In Wake Of Newtown Tragedy, Virginia Governor Proposes Slashing Funding For Mental Health Services
In the wake of the tragic shooting in an elementary school in Newtown, CT, Americans are engaged in a renewed discussion about how to prevent future mass shootings. But while some lawmakers are working toward legislative solutions to prevent gun violence, Gov. Bob McDonnell (R-VA) is proposing a new budget that could undermine that goal.
McDonnell is proposing a mix of spending increases and cuts to Virginia’s two-year budget that would slash nearly $60 million to state agencies — and, as the Washington Post reports, some of those cuts come from sources many Americans might prefer to be well-funded. Even though the events in Newtown have put mental illness back in the national spotlight, McDonnell seeks to cut $1.5 million from Virginia’s mental health facilities, and looks to save an additional $7 million by closing a juvenile correction facility in the state.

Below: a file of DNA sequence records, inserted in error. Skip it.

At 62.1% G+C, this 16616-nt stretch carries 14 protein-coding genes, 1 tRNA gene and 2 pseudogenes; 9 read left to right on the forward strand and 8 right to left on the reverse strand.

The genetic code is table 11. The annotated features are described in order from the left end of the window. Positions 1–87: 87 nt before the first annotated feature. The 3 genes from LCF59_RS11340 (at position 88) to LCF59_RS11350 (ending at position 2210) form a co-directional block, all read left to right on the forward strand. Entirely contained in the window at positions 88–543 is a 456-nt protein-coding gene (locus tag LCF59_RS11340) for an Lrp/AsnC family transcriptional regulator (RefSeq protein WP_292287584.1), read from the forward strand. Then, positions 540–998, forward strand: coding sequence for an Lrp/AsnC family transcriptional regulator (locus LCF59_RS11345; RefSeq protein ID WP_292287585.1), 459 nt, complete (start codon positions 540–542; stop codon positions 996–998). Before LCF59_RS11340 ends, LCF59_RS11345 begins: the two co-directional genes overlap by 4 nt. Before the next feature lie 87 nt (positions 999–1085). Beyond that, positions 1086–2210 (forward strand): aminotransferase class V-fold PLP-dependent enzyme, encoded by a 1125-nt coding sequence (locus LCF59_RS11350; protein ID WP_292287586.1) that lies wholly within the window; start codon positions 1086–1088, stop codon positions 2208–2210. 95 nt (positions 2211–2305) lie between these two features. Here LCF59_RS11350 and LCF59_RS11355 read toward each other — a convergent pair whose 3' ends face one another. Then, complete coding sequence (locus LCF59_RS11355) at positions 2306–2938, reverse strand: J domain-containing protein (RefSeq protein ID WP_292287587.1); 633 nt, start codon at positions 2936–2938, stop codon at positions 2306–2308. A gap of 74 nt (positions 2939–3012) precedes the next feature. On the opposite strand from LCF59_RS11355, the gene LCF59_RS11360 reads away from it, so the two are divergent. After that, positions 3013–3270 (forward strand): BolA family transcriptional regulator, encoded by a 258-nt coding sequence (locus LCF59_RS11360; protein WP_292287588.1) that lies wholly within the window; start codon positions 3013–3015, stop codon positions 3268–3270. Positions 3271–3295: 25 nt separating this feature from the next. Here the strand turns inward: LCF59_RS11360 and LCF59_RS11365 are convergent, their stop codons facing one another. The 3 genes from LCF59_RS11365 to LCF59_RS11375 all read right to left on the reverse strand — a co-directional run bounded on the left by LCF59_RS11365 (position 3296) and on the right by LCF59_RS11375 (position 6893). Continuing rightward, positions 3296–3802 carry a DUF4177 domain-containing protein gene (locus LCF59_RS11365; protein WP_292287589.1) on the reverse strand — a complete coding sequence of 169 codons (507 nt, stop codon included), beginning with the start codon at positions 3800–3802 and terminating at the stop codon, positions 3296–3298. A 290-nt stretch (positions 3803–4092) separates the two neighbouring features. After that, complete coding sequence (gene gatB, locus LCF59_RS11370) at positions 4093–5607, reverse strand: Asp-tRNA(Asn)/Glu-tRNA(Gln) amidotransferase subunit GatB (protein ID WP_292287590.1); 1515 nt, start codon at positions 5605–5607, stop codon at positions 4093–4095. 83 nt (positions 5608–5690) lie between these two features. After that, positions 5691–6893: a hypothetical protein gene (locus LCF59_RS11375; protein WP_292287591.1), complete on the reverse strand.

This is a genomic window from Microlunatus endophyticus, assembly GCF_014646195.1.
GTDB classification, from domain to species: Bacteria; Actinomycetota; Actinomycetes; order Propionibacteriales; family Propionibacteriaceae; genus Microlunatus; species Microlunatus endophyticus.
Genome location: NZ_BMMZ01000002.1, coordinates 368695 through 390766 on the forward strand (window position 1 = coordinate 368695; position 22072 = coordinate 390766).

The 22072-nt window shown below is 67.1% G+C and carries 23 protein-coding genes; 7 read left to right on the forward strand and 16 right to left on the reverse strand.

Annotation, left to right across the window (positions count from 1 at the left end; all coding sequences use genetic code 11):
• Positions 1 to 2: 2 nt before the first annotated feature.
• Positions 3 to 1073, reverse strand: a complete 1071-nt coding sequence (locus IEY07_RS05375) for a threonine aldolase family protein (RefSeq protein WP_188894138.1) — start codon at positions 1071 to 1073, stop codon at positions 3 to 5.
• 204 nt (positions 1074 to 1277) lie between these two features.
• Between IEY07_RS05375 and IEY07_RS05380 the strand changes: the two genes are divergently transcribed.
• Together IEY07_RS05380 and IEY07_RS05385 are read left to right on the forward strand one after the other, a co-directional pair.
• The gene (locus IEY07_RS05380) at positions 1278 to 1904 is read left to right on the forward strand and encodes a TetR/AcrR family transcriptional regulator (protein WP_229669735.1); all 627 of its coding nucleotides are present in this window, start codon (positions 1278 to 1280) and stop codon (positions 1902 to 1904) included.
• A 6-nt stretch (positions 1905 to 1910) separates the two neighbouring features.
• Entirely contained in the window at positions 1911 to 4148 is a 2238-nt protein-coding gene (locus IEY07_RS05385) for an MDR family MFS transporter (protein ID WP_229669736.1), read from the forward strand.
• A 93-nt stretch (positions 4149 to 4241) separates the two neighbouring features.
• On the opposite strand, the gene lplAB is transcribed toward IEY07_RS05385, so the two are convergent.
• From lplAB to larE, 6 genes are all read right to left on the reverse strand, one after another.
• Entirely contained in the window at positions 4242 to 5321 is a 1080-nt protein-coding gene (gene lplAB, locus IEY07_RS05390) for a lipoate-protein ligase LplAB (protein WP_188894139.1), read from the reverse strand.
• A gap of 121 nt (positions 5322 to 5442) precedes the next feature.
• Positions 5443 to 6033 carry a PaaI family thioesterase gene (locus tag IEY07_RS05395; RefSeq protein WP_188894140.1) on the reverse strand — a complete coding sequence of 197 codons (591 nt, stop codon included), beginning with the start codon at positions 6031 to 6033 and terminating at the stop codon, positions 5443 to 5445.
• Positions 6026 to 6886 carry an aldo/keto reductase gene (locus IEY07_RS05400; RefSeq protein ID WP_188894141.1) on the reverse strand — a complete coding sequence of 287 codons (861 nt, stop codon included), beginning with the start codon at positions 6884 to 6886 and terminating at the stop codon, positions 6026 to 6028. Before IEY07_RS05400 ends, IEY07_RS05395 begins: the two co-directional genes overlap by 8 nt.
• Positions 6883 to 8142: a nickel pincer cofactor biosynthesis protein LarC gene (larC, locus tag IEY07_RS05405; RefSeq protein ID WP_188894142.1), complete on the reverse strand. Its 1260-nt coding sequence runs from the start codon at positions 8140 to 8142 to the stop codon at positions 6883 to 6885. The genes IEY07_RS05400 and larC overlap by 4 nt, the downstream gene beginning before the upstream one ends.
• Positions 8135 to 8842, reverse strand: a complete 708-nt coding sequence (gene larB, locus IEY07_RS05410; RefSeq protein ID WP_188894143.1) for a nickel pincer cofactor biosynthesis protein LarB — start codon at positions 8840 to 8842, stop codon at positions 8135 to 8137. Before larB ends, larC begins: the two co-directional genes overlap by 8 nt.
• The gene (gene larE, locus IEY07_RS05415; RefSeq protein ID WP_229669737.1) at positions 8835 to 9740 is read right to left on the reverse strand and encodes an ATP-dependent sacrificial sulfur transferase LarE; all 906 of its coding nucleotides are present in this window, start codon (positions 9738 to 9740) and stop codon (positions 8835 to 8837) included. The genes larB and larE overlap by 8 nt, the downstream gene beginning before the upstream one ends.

Mental health services remain largely underfunded across the country, as many states like Virginia seek to tighten their budgets to compensate for the rising costs of health care. Only about 7 percent of Americans currently receive some type of mental health treatment, potentially because they can be difficult to afford — mental illness tends to disproportionately impact low-income Americans, but treatment carries high out-of-pocket costs.
Luckily, Obamacare may help improve Americans’ access to mental health treatment, since federal officials do recommend that all states offer coverage for mental health services in the health insurance exchanges they will operate under the health reform law. McDonnell, however, remains a staunch opponent of Obamacare and has refused to work toward setting up a state-level exchange in Virginia.